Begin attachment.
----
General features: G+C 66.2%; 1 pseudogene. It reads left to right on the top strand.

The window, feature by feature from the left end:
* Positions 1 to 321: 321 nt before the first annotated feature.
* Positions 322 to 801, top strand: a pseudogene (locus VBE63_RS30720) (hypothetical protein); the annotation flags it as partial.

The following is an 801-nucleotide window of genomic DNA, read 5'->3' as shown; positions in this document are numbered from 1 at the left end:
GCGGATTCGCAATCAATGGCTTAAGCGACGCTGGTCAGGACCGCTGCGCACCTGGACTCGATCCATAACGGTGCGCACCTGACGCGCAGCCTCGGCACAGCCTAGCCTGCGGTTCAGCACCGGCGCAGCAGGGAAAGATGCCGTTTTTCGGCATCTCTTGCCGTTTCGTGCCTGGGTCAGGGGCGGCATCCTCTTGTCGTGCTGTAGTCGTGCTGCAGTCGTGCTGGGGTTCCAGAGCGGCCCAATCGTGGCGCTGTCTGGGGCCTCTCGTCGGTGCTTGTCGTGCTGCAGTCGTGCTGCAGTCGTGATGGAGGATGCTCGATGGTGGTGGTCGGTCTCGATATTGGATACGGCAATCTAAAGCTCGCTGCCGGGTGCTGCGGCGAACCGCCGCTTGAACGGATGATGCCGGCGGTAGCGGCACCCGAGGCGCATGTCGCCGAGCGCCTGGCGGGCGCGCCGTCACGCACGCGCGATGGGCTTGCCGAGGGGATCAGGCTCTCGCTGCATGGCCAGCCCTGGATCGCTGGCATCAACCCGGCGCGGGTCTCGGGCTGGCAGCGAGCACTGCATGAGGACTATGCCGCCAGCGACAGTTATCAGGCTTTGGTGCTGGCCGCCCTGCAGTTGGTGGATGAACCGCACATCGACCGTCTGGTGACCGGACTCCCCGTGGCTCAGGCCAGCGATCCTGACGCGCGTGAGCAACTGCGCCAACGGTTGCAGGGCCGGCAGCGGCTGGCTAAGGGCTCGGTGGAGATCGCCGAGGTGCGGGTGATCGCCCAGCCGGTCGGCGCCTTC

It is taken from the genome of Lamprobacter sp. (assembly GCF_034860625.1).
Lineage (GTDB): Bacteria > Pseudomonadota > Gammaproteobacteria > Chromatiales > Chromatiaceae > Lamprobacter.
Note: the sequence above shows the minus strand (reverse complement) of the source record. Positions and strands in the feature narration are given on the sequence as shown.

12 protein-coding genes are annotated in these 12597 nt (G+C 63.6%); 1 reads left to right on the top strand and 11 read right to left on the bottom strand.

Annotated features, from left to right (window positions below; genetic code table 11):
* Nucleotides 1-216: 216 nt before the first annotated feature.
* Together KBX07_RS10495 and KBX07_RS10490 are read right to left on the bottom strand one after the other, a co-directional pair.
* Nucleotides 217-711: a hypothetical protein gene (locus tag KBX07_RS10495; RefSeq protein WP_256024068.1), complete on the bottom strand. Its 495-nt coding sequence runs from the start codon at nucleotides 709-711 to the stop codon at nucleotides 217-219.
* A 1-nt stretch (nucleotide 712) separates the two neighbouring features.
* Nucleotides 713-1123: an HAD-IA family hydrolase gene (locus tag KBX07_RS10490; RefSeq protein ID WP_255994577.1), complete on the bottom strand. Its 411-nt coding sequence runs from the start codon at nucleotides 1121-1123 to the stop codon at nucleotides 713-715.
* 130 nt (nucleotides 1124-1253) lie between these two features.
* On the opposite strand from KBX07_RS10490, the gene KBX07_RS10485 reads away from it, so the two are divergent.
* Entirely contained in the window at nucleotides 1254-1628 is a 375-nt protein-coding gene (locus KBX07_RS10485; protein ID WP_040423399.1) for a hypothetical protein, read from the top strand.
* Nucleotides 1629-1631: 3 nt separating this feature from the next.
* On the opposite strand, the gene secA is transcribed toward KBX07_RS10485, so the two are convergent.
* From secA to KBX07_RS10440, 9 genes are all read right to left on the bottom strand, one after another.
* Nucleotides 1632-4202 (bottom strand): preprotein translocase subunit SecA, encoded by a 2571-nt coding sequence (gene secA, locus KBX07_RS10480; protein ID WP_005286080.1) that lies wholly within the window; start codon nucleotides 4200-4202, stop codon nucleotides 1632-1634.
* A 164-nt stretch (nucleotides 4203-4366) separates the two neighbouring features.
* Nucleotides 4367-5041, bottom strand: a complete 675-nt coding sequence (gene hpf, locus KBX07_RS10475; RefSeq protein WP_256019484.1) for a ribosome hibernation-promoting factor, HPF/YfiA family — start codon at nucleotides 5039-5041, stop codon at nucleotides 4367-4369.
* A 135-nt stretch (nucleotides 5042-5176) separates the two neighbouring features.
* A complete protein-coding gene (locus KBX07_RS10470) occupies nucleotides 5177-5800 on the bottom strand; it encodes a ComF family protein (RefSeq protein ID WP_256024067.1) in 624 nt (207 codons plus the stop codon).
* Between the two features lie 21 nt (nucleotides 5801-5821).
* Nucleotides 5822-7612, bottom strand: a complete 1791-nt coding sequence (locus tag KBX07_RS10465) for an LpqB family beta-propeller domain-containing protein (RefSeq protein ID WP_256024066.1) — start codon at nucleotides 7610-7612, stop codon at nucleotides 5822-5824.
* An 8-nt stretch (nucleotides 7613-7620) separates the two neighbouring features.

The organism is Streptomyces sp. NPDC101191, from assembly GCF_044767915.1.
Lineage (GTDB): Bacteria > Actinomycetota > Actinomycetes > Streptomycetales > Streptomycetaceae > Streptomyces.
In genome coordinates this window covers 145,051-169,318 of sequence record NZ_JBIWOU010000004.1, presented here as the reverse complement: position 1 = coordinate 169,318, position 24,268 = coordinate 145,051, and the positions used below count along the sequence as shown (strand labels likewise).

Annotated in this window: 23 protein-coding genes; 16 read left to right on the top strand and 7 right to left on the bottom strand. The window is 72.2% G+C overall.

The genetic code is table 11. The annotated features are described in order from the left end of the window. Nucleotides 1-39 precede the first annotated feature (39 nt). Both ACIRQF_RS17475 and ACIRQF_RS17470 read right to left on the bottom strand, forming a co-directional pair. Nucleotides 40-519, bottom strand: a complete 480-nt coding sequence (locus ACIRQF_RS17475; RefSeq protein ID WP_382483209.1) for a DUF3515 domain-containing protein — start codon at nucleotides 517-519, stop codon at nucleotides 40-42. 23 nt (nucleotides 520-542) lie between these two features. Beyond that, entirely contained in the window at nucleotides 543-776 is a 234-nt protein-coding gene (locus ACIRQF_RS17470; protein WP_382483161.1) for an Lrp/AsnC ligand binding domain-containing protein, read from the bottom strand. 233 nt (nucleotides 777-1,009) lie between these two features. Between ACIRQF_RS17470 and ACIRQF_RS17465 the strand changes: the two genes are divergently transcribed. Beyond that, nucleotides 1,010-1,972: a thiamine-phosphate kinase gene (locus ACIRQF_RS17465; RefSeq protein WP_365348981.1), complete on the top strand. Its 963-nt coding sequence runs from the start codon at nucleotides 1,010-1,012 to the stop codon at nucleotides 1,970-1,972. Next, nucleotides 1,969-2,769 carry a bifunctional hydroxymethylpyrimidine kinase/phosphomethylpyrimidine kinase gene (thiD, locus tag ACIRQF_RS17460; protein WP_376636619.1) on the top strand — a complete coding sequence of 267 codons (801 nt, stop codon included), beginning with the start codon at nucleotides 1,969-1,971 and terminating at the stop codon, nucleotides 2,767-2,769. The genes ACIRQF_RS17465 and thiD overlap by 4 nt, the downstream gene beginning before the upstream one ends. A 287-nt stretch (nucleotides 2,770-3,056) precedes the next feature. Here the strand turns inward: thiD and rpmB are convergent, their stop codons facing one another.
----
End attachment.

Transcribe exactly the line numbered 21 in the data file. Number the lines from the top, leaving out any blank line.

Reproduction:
* On the opposite strand, the gene secA is transcribed toward KBX07_RS10485, so the two are convergent.